Who Owns Ideas?

A blessing.

Who Owns Ideas

We sat and ate Korean in this place
that sits amid the poorer part of town,
with Al Jazeera on the tv screen,
and folks of every age and place of birth

And after eating, as we sought the car,
a homeless man, who once fought in the war,
approached us for a word. He said that he
lived outdoors now – the V.A. was no help –

We gave him all the cash we had, but he
said that he did not want it; but, instead,
that he would say a blessing for us there,
for although poor in money, rich in grace

was he. Who owns ideas – and who owns men?
He asked – I do not know –
    not now
        or then


 
(Originally posted 3-13-2016 – Owen)

5 Vanities – 4

so many stories lost in ugly things.
the common world we choose to think beneath —
and so, we hear not what each echo brings:
remembered songs their lives to us bequeath.

a moment for reflection – just a turn –
it’s all we really need, it’s all it takes —
we have to know the tales, so we can learn
and not just substitute some new mistakes —

we should not venerate, nor should we scorn,
the lessons of the many come before;
and though new problems every day are born,
we didn’t invent hate, or love, or war —

  for time will the turn pages of the book,
  the chapters we will miss, if we don’t look.

Love, Angels & Dinosaurs

So, did Love once remind you who you are?
And now, do you remind Love who she is?
Perhaps we overstep in thinking we
Have understood enough to see that far.

For very far, indeed, must be our ken
If we think that we can direct Love’s path;
No more can we control the very stars
Than tell Love when she must come back again.

The light may fade, the angels fold their wings,
The dinosaurs come back to roam the earth,
And habit tie itself into a bow:
While we must merely stand, and watch such things —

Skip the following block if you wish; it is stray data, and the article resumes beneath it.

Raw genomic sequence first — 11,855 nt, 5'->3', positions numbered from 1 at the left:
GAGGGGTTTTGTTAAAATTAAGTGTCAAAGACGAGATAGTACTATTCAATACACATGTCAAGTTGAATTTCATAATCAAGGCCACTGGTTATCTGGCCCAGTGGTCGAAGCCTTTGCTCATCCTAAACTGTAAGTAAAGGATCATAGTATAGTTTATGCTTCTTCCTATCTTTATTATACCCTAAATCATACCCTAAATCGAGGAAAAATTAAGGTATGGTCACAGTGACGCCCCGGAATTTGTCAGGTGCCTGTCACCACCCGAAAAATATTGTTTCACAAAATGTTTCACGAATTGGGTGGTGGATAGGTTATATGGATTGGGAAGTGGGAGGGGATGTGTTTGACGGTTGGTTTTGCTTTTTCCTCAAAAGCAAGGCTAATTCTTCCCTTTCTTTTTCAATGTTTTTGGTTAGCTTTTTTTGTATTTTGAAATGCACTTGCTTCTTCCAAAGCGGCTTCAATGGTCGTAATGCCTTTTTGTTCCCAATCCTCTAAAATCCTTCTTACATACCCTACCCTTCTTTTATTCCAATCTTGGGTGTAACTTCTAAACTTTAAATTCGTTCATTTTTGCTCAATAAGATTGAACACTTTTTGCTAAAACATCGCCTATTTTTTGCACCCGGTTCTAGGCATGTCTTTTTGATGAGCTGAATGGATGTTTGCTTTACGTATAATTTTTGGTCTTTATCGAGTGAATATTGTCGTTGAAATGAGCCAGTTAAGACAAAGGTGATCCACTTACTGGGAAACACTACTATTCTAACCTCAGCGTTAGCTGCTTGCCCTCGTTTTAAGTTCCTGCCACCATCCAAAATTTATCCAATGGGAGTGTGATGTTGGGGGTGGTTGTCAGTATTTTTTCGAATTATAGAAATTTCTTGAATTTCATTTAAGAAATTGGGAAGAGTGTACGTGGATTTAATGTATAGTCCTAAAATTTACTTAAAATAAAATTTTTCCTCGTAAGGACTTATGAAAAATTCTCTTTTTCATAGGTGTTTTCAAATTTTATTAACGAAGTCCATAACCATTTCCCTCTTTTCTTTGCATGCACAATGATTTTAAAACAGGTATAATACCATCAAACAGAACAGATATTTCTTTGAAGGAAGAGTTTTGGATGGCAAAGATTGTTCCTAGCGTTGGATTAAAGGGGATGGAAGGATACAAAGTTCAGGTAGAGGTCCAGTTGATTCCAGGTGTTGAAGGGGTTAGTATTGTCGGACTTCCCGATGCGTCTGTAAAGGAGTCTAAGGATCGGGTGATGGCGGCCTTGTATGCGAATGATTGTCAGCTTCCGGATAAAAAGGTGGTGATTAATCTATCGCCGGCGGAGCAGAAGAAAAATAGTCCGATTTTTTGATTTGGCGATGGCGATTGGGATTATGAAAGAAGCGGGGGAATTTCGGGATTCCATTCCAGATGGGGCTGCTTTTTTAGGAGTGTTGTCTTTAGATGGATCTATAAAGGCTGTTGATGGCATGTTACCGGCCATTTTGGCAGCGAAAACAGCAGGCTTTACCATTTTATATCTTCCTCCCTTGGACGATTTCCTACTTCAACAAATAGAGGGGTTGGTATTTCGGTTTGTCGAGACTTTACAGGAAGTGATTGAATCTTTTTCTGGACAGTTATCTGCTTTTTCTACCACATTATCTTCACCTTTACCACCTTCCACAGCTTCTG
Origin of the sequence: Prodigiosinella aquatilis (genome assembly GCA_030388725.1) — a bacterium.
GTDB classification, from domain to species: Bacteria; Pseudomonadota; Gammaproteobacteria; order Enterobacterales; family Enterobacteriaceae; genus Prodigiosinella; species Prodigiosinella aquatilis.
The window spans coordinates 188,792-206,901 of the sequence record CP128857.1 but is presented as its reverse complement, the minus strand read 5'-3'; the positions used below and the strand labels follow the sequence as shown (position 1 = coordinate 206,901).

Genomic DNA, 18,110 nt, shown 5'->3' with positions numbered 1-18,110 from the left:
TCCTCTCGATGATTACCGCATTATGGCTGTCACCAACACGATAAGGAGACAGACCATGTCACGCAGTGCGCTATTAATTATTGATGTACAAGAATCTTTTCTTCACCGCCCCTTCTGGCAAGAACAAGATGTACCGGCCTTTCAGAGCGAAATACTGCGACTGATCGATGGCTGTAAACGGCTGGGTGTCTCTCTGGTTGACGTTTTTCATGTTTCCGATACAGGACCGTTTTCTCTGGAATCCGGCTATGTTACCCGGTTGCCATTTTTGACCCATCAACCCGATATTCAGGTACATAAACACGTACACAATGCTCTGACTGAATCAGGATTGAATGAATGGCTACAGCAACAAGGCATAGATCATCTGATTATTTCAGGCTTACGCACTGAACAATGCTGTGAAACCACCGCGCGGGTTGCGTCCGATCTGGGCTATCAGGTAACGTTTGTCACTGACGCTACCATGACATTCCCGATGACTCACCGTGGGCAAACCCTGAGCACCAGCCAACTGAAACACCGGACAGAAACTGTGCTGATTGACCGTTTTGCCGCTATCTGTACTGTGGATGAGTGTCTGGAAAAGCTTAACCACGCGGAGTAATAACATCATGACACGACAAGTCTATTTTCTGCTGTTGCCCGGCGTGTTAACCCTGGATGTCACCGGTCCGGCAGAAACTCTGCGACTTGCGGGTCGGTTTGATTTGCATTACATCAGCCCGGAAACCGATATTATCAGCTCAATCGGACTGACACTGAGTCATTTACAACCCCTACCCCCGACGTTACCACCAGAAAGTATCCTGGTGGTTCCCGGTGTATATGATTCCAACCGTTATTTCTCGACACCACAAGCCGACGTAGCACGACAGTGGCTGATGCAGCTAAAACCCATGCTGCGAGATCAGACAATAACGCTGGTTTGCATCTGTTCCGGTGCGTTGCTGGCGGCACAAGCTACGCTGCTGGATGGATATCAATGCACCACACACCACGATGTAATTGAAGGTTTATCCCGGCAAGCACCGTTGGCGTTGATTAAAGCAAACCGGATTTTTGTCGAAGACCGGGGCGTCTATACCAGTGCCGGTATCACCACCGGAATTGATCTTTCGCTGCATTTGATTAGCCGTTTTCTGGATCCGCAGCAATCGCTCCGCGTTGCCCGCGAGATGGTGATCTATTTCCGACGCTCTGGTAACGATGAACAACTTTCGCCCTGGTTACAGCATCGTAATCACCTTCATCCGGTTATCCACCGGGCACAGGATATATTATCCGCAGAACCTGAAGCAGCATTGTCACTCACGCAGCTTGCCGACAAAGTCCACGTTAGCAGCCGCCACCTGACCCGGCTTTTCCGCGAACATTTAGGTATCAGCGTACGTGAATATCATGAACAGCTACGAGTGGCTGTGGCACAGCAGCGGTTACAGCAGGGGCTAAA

But Love — It lives and travels as it will,
  So in Its time, prepare to drink your fill

You Didn’t Ask

You gave because you give. You didn’t ask.
For byzantine as hearts must often be,
For you, there’s rhythm, and there’s melody,
And morning-after sun in which to bask,
And rudiments of lessons that we teach,
When we find learning there, within our reach.

But who am I, that you should favor me?
I sometimes think you chose in too much haste,
But then, the outline of your form is traced
By fingers touching skin-rich piquancy,
And light itself backs off from pride of place
Belonging to the wonder on your face.

You didn’t ask, because superfluous
Are words beyond which, there is here, and us.

Her Father’s Vineyard

Within the vineyard of her honeyed youth
The red wine flows through long and draping vines;
From sharpest grape it runs to sweetest tooth,
Down where the soil and the sun combines

To bring about a type of miracle.
A marvel that she’s not thought on for years:
A thing that’s not the least satirical,
A sober thing of ancient engineers.

For light and flippant are her thoughts these days,
Of vanity and life amid the stars;
The latest trend, the hottest fashion craze,
And all the best of nightclubs and of bars —

She stops and blinks, a teardrop to conceal;
Within her father’s vineyard, life was real

.

Picture / Photo Credit : © Mikhalevich | Dreamstime.com – Vineyards. Watercolor. Photo

One Big Thing

From certain viewpoints, we are one big thing.
All of our many purposes subsumed
Into a general purpose, tendency –
A type of fate to which our kind is doomed.

It matters not the packages you choose,
It matters little which route you might take:
For viewed from up above, we all are one,
And all we do seems is for the species’ sake.

In hives made out of hives, we plan our ways,
A part within an all-consuming whole;
Perspective shows that we are but a bit
Within a drama where we’ve one small role —

  But this is idle folly, and not true:
  For it is us who reached this height, and view

Variegated

In variegated swirls of innocence
She flashed across a hundred different brains;
Her words, so many fine-tuned instruments
To bring to life the latest fashion pains

Of many different patterns she knew all;
But all she knew she was but loth to share –
To stand and laugh at loathsome mercy’s fall
And point, in hopes that others, too, would stare

By colors torn directly from the press
Of new wine in the skins of wrinkled old,
She taxed the new pariah’s wickedness
And left fine statues broken, in the cold —

With all the venom she can call to hand
She’ll ban simplicity from every land